Because every child is different, being a tutor is a challenge--however, I thrive on challenges! No matter the child, the subject, or the circumstances, I make sure to have utmost patience and enthusiasm. My current experience includes working with a behaviorally challenged child. When he gets upset or is disrespectful, I maintain a professional, sometimes stern, yet encouraging and (appropriately) respectful tone with him. Having this experience with children who are slightly more challenging to teach gives me an advantage to understanding how to connect with a child on an emotional level, gain his/her respect, and convince the child to want to do well and to please "the teacher." I have a firm grasp of how to use positive and negative reinforcement, and I am constantly thinking and innovating my teaching practices in order to become a more effective agent in the student's success.
I also have background in sociology, psychology ("the branch of philosophy that left without permission"), and philosophy, which encompasses critical thinking, writing and communication, and especially, thinking from and understanding as many differing perspectives as possible. I can tailor my ways of speaking and writing to people of various aptitudes and skill levels.
Imparting knowledge to others is one of the most exciting and gratifying things I have been fortunate enough to be able to do, and is so far the greatest contribution I can make to society. 1-on-1 attention is one of the best ways for a child to learn!
Georgia State University - Current Undergrad, Philosophy
SAT Composite: 1960
SAT Math: 610
SAT Verbal: 680
SAT Writing: 670
College Level American History
Elementary School Math
High School English
High School Level American History
What is your teaching philosophy?
All students, especially children, have a desire to learn that is as important to cultivate as is the knowledge itself. The interpersonal gratification of learning and teaching is a beautiful thing, and it is a joy and an honor to accomplish.
What might you do in a typical first session with a student?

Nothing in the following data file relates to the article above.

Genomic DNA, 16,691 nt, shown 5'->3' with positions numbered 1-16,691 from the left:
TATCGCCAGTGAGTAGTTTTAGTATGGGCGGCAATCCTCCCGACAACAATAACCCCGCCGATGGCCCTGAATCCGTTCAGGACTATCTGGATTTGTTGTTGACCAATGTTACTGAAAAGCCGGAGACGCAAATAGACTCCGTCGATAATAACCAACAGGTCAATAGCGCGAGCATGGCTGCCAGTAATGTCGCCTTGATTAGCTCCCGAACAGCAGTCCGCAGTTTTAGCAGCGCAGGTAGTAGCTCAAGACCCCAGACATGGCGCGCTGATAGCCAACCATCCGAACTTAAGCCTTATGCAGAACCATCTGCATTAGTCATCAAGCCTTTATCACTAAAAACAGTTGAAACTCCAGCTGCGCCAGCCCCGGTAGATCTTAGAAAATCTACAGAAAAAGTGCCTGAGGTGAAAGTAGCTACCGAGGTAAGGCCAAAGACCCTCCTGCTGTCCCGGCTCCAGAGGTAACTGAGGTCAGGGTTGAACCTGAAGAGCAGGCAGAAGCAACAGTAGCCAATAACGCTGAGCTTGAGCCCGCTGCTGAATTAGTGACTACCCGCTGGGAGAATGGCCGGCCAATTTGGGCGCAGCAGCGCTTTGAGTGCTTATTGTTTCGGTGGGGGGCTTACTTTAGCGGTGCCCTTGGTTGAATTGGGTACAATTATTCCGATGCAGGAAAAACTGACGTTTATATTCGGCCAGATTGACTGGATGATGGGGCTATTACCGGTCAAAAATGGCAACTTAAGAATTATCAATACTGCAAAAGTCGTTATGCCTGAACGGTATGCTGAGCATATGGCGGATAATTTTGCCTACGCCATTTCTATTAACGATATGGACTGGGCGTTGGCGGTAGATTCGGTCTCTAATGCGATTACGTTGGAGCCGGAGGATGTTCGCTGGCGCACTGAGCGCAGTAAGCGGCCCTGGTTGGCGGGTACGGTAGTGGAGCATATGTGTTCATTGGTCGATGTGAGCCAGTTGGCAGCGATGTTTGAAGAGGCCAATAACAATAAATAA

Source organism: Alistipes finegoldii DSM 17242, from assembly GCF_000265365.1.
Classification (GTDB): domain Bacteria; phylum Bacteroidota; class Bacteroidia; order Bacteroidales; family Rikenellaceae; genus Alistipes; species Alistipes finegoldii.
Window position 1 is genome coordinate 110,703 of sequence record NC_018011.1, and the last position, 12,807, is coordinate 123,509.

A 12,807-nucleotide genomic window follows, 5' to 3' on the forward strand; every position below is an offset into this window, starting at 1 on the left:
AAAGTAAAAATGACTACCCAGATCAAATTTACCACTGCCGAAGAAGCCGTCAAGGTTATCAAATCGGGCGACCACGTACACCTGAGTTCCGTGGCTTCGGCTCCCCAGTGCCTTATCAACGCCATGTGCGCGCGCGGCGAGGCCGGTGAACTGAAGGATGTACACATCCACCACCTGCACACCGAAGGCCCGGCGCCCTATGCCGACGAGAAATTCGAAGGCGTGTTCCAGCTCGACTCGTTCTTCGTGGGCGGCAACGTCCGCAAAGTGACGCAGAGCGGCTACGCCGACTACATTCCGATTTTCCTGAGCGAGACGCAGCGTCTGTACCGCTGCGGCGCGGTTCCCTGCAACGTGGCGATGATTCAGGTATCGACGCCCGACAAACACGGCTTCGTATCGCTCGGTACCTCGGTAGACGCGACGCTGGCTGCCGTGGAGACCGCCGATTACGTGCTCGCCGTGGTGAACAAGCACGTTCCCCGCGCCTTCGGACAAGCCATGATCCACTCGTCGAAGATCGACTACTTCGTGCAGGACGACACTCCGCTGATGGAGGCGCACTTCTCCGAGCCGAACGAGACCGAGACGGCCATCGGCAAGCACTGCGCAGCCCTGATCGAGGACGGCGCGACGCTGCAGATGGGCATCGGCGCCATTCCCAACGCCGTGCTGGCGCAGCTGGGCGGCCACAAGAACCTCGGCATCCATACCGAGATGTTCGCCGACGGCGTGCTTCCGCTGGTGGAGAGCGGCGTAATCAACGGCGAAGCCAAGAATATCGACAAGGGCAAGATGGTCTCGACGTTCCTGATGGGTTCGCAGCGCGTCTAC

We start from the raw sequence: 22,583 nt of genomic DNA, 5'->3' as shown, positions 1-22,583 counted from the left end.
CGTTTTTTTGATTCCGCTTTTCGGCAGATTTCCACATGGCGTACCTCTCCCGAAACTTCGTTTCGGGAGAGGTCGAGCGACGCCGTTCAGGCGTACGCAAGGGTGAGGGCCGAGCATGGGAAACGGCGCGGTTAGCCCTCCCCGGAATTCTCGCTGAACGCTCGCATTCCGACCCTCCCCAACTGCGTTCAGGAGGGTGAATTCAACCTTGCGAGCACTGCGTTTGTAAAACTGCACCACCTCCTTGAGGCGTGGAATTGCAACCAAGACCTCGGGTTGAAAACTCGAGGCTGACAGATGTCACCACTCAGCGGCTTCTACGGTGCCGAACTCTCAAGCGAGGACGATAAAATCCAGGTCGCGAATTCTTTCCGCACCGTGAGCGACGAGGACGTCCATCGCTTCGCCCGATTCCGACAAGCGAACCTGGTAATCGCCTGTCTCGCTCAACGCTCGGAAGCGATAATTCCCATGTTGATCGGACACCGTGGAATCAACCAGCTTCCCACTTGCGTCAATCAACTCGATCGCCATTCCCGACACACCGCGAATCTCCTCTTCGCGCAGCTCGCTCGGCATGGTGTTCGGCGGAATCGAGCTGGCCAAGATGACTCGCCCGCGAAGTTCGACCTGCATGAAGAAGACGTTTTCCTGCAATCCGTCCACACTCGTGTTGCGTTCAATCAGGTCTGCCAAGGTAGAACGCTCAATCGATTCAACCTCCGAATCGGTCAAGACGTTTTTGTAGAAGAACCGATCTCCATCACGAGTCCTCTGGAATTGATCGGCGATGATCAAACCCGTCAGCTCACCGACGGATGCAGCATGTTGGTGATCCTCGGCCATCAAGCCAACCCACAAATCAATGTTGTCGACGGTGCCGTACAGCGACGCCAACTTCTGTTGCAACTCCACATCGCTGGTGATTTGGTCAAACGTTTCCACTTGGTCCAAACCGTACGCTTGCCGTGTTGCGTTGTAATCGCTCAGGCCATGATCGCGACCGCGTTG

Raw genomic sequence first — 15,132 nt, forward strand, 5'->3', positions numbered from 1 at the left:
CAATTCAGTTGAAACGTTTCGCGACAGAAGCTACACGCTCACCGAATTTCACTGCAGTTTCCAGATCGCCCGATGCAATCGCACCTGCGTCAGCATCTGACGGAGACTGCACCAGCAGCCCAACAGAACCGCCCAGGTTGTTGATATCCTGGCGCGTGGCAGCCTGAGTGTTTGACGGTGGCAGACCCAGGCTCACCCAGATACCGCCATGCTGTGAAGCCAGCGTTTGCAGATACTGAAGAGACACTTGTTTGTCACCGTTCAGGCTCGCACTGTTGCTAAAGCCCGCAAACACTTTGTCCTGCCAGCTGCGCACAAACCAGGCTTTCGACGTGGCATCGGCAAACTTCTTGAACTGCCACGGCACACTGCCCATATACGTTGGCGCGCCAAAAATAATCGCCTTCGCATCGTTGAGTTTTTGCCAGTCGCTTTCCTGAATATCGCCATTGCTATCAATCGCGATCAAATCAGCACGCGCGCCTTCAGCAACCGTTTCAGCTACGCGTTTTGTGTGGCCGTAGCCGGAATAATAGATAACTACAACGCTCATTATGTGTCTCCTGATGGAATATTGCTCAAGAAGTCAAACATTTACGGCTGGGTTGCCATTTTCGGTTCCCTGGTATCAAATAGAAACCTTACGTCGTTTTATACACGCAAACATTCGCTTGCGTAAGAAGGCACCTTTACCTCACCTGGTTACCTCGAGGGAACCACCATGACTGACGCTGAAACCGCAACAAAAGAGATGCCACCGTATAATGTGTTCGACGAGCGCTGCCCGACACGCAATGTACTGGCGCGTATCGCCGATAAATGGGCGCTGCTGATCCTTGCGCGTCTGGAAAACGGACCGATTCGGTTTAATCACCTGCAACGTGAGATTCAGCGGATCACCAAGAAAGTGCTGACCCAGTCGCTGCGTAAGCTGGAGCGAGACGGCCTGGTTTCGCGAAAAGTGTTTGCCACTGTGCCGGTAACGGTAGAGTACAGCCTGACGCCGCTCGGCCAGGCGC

I like to give informal pre-assessments based on the student's required material and ask the student if she/he, her/his teacher/ or her/his parents have suggestions on what to work on.
How can you help a student become an independent learner?
Tips and tricks for how to read and to answer questions critically are quite translatable to independent learning, as are "shortcuts" or easy ways to remember certain rules.
How would you help a student stay motivated?
I am the type of tutor to come up with a tasty treat for a reward, and I give little, informal pep-talks to keep the kids encouraged. I also try to inspire them with my own stories!
If a student has difficulty learning a skill or concept, what would you do?
Usually, a student can only handle a few minutes at a time learning a given concept. When the student needs a break, I will go on to a different concept, come back to the problematic one after a short period, and try to have come up with a new way to explain the skill.
How do you help students who are struggling with reading comprehension?
I give them tips about how to read the questions and about how to read the material in ways that can save them time and effort. I also teach them about concepts such as using keywords to find useful information regarding the theme, tone, and causes and effects.
What strategies have you found to be most successful when you start to work with a student?
Every student is different, but most students are better with rotating subjects--with not spending too much time on one particular part until everything else has been pieced together. Reward systems help, too!
How would you help a student get excited/engaged with a subject that they are struggling in?
I am a firm believer in praise and in patience. Also, I try to make jokes every now and then! My best teachers and professors have always had a great sense of humor; it keeps the kids engaged.
What techniques would you use to be sure that a student understands the material?
I ask review questions. For subjects such as math and science, of course, quizzes and reviews on paper are preferable, but I find that the dialogue involved in oral reviews can be helpful in understanding and in retaining the information.
How do you build a student's confidence in a subject?
Praise when a student gets an answer is only one way to inspire confidence. Patience and encouragement when the student gets it wrong are just as important, so I make sure to remind students that every time they get a wrong answer, they get closer to the right one.
How do you evaluate a student's needs?
I give little quizzes and reviews that encompass concepts as fully and as concisely as possible.
How do you adapt your tutoring to the student's needs?
I make sure to use language the student can understand. Tone--from stern to delighted--is also very important. And, of course, whenever a student shows that he or she does not understand a certain concept or fact, I make sure to spend extra time on it.
What types of materials do you typically use during a tutoring session?
I use good old paper, pencil, a calculator (only if necessary), and sometimes, I use a computer. The most important materials are the student and the tutor!